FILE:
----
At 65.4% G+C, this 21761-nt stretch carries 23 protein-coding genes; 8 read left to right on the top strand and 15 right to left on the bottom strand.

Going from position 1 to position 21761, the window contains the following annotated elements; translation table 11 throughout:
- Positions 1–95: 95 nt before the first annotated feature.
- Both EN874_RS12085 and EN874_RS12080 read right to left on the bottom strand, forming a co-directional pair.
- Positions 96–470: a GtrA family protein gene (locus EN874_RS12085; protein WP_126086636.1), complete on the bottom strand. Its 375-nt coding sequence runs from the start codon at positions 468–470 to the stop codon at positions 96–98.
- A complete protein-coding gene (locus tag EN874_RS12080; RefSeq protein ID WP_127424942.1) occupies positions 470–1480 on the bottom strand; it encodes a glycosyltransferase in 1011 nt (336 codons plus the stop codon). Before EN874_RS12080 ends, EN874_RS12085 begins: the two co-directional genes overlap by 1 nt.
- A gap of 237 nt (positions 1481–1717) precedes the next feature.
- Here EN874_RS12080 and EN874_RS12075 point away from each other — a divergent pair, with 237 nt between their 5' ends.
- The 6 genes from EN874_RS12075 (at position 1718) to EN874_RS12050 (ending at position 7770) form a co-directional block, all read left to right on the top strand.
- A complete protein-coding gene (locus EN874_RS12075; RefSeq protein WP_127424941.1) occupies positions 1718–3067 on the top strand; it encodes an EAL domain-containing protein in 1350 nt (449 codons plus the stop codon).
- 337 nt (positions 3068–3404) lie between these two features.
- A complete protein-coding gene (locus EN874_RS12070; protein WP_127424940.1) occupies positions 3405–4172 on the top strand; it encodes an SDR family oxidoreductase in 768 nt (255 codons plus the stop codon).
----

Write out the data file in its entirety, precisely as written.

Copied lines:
At 65.4% G+C, this 21761-nt stretch carries 23 protein-coding genes; 8 read left to right on the top strand and 15 right to left on the bottom strand.

Going from position 1 to position 21761, the window contains the following annotated elements; translation table 11 throughout:
- Positions 1–95: 95 nt before the first annotated feature.
- Both EN874_RS12085 and EN874_RS12080 read right to left on the bottom strand, forming a co-directional pair.
- Positions 96–470: a GtrA family protein gene (locus EN874_RS12085; protein WP_126086636.1), complete on the bottom strand. Its 375-nt coding sequence runs from the start codon at positions 468–470 to the stop codon at positions 96–98.
- A complete protein-coding gene (locus tag EN874_RS12080; RefSeq protein ID WP_127424942.1) occupies positions 470–1480 on the bottom strand; it encodes a glycosyltransferase in 1011 nt (336 codons plus the stop codon). Before EN874_RS12080 ends, EN874_RS12085 begins: the two co-directional genes overlap by 1 nt.
- A gap of 237 nt (positions 1481–1717) precedes the next feature.
- Here EN874_RS12080 and EN874_RS12075 point away from each other — a divergent pair, with 237 nt between their 5' ends.
- The 6 genes from EN874_RS12075 (at position 1718) to EN874_RS12050 (ending at position 7770) form a co-directional block, all read left to right on the top strand.
- A complete protein-coding gene (locus EN874_RS12075; RefSeq protein WP_127424941.1) occupies positions 1718–3067 on the top strand; it encodes an EAL domain-containing protein in 1350 nt (449 codons plus the stop codon).
- 337 nt (positions 3068–3404) lie between these two features.
- A complete protein-coding gene (locus EN874_RS12070; protein WP_127424940.1) occupies positions 3405–4172 on the top strand; it encodes an SDR family oxidoreductase in 768 nt (255 codons plus the stop codon).